poem index

poems & poets

Search our curated collection of over 9,000 poems, over 2,500 poet biographies, as well as essays about poetry, and some of the most important books, anthologies, and textbooks about the art form ever written. To search by keyword, use the search bar above.

poems

poem

I cannot but remember
  When the year grows old—
October—November—
  How she disliked the cold!

She used to watch the swallows
  Go down across the sky,
And turn from the window
  With a little sharp sigh.

And often when the brown leaves
  Were

poem

When I named you I was on the verge
of a discovery, I was accumulating

data, my condition was that of a person
sitting late at night in a yellowing kitchen

over steeping tea mumbling
as his wife remotely does the laundry.

My condition was that of a mathematician

poem
My heart leaps up when I behold 
   A rainbow in the sky:
So was it when my life began; 
So is it now I am a man; 
So be it when I shall grow old, 
   Or let me die!
The Child is father of the Man;
And I could wish my days to be
Bound each to each by natural piety.

texts

text
Poetic Terms/Forms
2014

nocturne A night scene. John Donne was the first English poet to employ the term nocturnal to designate a genre in “A Nocturnal upon S. Lucy’s Day, being the shortest day” (1633). Donne sets his poem at midnight (“’Tis the year’s midnight, and it is the day’s”) and creates an elegy on the shortest day of the year, the winter solstice, by borrowing from the night offices of the Roman Catholic canonical hours. In early church writings, the term nocturnes (Nocturni or Nocturna) refers to “night prayer” or night vigil. The notion of associating night with spiritual contemplation goes back at least as far as the Neo-Platonists. “I shall sing of Night, mother of gods and men,” one Orphic hymn begins. “The night is often the secret site of initiation, purification, and other threshold activities bridging the relation between what is human and what is not human and providing a context for changed roles and states of being,” Susan Stewart writes, pointing to the Japanese tradition of night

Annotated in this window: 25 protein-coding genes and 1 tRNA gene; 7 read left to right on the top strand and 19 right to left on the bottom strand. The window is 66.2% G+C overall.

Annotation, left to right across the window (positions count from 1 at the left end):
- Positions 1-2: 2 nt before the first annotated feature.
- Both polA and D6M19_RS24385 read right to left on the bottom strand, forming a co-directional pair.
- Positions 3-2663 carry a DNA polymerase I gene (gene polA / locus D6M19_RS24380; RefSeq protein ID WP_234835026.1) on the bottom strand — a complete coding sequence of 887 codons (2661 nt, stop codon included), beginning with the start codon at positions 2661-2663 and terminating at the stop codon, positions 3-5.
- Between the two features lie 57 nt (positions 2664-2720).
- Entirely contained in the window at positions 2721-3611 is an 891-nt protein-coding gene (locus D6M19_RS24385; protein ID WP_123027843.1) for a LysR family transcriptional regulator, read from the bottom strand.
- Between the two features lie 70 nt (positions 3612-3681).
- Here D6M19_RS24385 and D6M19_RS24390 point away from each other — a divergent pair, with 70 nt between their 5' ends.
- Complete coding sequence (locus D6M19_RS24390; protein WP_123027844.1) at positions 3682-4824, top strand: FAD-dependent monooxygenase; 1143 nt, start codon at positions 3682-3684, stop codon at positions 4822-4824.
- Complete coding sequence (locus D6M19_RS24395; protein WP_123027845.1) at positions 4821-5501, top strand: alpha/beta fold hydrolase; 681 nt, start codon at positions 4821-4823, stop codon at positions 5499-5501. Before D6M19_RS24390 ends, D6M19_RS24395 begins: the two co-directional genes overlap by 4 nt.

text
from American Poets
2015

Irony certainly isn’t the first word that comes to mind when we think of the poems of Walt Whitman, whose vast, brilliant, and uneven body of work is more often characterized by terms like earnestness and sincerity, directness and plain speech. This most American of American poets invented, after all, free verse as we know it, and not just in terms of an open, conversational voice, presented in an arrangement on the page often determined by content rather than by strict measures.  His form mimics the process of thinking itself, and he allows the poem, in a markedly modern way, to grope toward meaning, using metaphor, image, analogy, and argument in ways quite unlike the dominant verse of his time. He gives a kind of breathing, seemingly spontaneous form to his questions, and thus his readers feel involved in a process of coming to knowledge, brought into an intimate relationship with at least a version of the speaker’s subjectivity. In this way he seems, along with his fellow

text
Essays
2015

Banishment is everyone’s story. And while the words we conjure to tell that story perhaps console and sustain us, they also cast us further from the very worlds we are trying to revisit, recreate, resurrect.

In the closing sentences of “Eden and My Generation,” reprinted in his posthumous collection of essays and interviews, The Gazer Within (University of Michigan Press, 2001), Larry Levis writes about his departure from the San Joaquin Valley, where he’d grown up working in his father’s vineyards: “After I left for good,” he tells us, “all I really needed to do was to describe the place exactly as it had been. That I could not do, for that was impossible. And that is where poetry might begin.”

When I was asked recently to speak about the work of a poet I admire, my thoughts turned quickly to Levis, whose sudden death in 1996 deprived the poets of my generation of the opportunity to meet or study with him, though the proliferation of essays about him and his work by

books

book
Poetry Book
2010
Juvenilia by Ken Chen
book
Textbook
1998
Sing the Sun Up
book
Poetry Book
2012
When My Brother Was an Aztec by Natalie Diaz